2. @davidjwest To be more precise, from Max’s onboard when you see LH’s front wing in the shot, sure Max was steering right because it is a right-hander, but as Karun points out Max then jinks his wheel to the left when he see’s LH so close. Imho Max was likely surprised he was so close, as he himself was so far away from the apex that he knew he had left LH miles of room inside him. Max wasn’t turning in on LH but he was turning to take/keep his racing line. It only appears Max was turning in on LH because LH was so close to him, being so far away from the apex.

          3. @davidjwest

            The relevant moment is when they touch. You are only really alongside if you are can drive alongside for the corner, otherwise it is dive bomb or torpedo.

            A dive bomb is only a valid move if you take the racing line before the other car takes it, otherwise it is just an attempt to bully or punt the other drive off the racing line. Lewis seemed to back out of his dive bomb when he realized he couldn’t make it, but then he didn’t manage to do what a driver is supposed to do in that situation: take the space that is left by the driver in front (where that driver is obligated to leave a car’s width).

        2. @aapje Hamilton was fully alongside Verstappen. Watch the onboard video available on a well known video website.

        3. @aapje Feeling embarrassed now seeing how many explain to you that indeed they were side by side?

          Seriously though, if you have no clue what you are talking about why post? No really, just think about it. Actually take the time to review the evidence before you post. It takes a few seconds and you won’t look so dumb every time. Or is that what you are going for?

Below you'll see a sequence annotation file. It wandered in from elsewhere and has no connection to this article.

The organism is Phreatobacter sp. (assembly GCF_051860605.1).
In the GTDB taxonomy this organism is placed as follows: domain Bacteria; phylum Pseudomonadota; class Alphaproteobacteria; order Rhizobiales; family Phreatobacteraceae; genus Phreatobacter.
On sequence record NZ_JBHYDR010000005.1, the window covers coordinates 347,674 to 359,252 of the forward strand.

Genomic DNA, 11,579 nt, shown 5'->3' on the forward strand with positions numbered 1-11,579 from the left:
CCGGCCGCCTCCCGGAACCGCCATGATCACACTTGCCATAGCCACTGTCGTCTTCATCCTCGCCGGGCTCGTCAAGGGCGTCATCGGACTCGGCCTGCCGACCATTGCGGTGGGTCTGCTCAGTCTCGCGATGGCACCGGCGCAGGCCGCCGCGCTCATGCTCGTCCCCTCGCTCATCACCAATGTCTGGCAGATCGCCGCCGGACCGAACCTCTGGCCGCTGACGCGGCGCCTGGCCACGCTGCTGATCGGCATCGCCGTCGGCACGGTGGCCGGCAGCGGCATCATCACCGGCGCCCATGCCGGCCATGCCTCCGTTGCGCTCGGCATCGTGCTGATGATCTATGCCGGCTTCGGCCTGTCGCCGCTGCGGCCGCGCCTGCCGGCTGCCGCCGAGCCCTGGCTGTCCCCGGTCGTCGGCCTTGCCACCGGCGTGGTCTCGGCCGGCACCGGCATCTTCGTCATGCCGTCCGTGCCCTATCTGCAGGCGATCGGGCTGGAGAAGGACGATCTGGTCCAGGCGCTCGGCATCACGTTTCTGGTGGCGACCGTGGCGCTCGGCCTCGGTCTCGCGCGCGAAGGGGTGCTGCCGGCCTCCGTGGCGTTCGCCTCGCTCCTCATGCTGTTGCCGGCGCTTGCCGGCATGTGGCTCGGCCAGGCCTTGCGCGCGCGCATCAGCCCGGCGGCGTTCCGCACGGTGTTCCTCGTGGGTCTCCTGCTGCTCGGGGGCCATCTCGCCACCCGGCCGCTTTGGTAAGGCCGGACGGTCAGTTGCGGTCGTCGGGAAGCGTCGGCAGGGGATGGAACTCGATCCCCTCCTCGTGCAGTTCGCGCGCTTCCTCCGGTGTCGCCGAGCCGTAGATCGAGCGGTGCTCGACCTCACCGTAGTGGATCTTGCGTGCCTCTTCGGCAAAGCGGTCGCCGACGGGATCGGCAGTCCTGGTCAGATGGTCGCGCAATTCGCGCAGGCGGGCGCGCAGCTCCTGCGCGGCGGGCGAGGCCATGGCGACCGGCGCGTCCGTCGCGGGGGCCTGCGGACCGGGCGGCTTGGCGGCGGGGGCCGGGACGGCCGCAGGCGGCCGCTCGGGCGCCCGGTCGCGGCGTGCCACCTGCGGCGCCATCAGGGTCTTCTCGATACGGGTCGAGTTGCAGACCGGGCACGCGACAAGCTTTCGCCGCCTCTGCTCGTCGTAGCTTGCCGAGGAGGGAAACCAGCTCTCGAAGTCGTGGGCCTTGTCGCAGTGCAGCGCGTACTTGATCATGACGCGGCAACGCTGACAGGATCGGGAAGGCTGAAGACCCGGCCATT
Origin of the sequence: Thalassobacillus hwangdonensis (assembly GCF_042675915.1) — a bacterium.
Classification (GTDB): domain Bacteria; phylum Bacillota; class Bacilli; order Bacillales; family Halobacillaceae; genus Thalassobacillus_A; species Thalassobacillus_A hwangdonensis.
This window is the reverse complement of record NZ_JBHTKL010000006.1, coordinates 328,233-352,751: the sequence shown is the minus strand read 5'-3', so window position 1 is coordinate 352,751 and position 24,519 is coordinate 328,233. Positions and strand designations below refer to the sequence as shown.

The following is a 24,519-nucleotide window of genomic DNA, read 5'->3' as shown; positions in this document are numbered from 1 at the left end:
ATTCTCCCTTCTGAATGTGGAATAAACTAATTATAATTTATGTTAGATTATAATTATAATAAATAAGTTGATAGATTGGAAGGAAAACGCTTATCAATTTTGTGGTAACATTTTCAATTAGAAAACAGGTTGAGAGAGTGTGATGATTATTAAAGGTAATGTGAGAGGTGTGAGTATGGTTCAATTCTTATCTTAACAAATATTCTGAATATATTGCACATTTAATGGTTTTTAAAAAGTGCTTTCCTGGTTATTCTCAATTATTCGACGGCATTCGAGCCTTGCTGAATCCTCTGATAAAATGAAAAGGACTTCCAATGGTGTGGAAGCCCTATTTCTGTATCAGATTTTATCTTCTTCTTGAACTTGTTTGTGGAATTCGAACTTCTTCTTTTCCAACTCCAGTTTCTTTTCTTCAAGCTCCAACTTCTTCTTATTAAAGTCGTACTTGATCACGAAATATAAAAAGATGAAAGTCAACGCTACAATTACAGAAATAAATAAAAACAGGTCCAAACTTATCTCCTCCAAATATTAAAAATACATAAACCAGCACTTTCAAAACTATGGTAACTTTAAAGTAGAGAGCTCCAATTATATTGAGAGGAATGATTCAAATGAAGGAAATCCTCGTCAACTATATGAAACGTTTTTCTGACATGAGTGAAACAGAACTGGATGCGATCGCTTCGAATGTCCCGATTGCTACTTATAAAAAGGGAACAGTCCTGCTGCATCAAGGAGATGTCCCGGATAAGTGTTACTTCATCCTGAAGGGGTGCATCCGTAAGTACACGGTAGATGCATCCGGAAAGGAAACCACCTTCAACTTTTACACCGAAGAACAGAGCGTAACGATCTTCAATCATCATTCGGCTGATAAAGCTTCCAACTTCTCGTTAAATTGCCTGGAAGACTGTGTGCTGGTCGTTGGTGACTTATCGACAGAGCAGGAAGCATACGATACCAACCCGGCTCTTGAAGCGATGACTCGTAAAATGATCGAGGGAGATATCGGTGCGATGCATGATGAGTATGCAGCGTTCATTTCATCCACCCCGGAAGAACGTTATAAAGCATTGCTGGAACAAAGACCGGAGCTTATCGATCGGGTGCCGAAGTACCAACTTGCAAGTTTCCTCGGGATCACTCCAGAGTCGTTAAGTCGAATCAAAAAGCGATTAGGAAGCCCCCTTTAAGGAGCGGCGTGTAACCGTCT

2. In response to Shovlin, I don’t see how or why Max needed to give LH more racing room than he did. LH was way off the apex as it was. Come on, there’s leaving a guy room, and then there’s going out of your way to open to door completely up and risk going wide and off the track, which is hardly what Max was going to do, nor would LH have if the spots were reversed.

      1. There’s also having the brain to realise two cars into that turn isn’t going to work under those circumstances, Leclerc and Norris figured it out, Max didn’t.

        Max 0 points.
        Norris 12 points
        Leclerc 18 points.

        See – brains mean points here.

        Max never yields, hopefully he has now learned a valuable lesson.

  15. It’s good that Karma rectified so many unjust things that Verstappen did over the last few races.

  16. What baffles me is the sheer amount of red flags we have nowadays. Has anyone counted how many we’ve had in the last couple of seasons? Red flags seemed a rarity even 10 years ago.

    I understand the need to improve safety, but it feels that, ever since we’ve had standing starts for red flags, they’ve become more frequent.

    Is it really that dangerous for marshalls to retrieve a car / repair a barrier while the cars drive behind the safety car? On a modern track with dry weather it certainly doesn’t feel ‘unsafe’.

    Anyways, I’m sure race control knows best..

    1. It is all about standing starts. FIA/Liberty wants them because they bring more action, duels etc.

      If it wasnt for standing starts the red flag is actually better than Safety Car as the lap countdown stops and long SC periods can be considered dangerous with the tyre-heating issues.

    2. Every time the goat simulator needs repairs, a red flag will be produced. And they call it luck, like it was an act of Nature

      1. You may need some ointment for that hurt.

  17. This current battle reminds me of the Rosberg – Hamilton battles we used to have. Except this time Verstappen is Hamilton and Hamilton is Rosberg.